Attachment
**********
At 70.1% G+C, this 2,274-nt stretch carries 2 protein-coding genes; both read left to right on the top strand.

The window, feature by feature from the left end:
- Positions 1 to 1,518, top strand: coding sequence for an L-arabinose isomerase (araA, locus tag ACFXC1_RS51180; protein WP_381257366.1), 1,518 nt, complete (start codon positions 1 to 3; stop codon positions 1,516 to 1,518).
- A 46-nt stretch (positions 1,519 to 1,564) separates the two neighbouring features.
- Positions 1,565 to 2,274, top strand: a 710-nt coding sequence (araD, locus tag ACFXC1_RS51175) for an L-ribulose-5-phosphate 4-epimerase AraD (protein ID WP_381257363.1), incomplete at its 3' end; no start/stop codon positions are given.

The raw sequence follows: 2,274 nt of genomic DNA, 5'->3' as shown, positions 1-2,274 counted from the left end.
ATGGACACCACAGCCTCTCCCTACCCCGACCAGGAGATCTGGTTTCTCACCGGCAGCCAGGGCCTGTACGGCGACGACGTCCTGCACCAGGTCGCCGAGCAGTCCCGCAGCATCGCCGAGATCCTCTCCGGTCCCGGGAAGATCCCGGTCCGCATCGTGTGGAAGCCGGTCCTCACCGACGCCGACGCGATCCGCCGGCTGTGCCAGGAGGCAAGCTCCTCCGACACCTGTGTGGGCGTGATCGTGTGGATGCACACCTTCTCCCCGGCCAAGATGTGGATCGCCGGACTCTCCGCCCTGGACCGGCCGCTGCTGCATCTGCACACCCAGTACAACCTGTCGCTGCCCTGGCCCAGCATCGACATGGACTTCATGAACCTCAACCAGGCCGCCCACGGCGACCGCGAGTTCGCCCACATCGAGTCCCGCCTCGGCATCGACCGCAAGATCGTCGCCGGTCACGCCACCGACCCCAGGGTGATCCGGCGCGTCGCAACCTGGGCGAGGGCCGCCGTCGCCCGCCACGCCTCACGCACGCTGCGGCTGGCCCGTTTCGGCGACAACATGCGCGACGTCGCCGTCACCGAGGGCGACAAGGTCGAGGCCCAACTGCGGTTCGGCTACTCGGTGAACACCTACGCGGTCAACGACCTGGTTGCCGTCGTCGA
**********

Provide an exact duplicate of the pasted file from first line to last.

At 70.1% G+C, this 2,274-nt stretch carries 2 protein-coding genes; both read left to right on the top strand.

The window, feature by feature from the left end:
- Positions 1 to 1,518, top strand: coding sequence for an L-arabinose isomerase (araA, locus tag ACFXC1_RS51180; protein WP_381257366.1), 1,518 nt, complete (start codon positions 1 to 3; stop codon positions 1,516 to 1,518).
- A 46-nt stretch (positions 1,519 to 1,564) separates the two neighbouring features.
- Positions 1,565 to 2,274, top strand: a 710-nt coding sequence (araD, locus tag ACFXC1_RS51175) for an L-ribulose-5-phosphate 4-epimerase AraD (protein ID WP_381257363.1), incomplete at its 3' end; no start/stop codon positions are given.

The raw sequence follows: 2,274 nt of genomic DNA, 5'->3' as shown, positions 1-2,274 counted from the left end.
ATGGACACCACAGCCTCTCCCTACCCCGACCAGGAGATCTGGTTTCTCACCGGCAGCCAGGGCCTGTACGGCGACGACGTCCTGCACCAGGTCGCCGAGCAGTCCCGCAGCATCGCCGAGATCCTCTCCGGTCCCGGGAAGATCCCGGTCCGCATCGTGTGGAAGCCGGTCCTCACCGACGCCGACGCGATCCGCCGGCTGTGCCAGGAGGCAAGCTCCTCCGACACCTGTGTGGGCGTGATCGTGTGGATGCACACCTTCTCCCCGGCCAAGATGTGGATCGCCGGACTCTCCGCCCTGGACCGGCCGCTGCTGCATCTGCACACCCAGTACAACCTGTCGCTGCCCTGGCCCAGCATCGACATGGACTTCATGAACCTCAACCAGGCCGCCCACGGCGACCGCGAGTTCGCCCACATCGAGTCCCGCCTCGGCATCGACCGCAAGATCGTCGCCGGTCACGCCACCGACCCCAGGGTGATCCGGCGCGTCGCAACCTGGGCGAGGGCCGCCGTCGCCCGCCACGCCTCACGCACGCTGCGGCTGGCCCGTTTCGGCGACAACATGCGCGACGTCGCCGTCACCGAGGGCGACAAGGTCGAGGCCCAACTGCGGTTCGGCTACTCGGTGAACACCTACGCGGTCAACGACCTGGTTGCCGTCGTCGA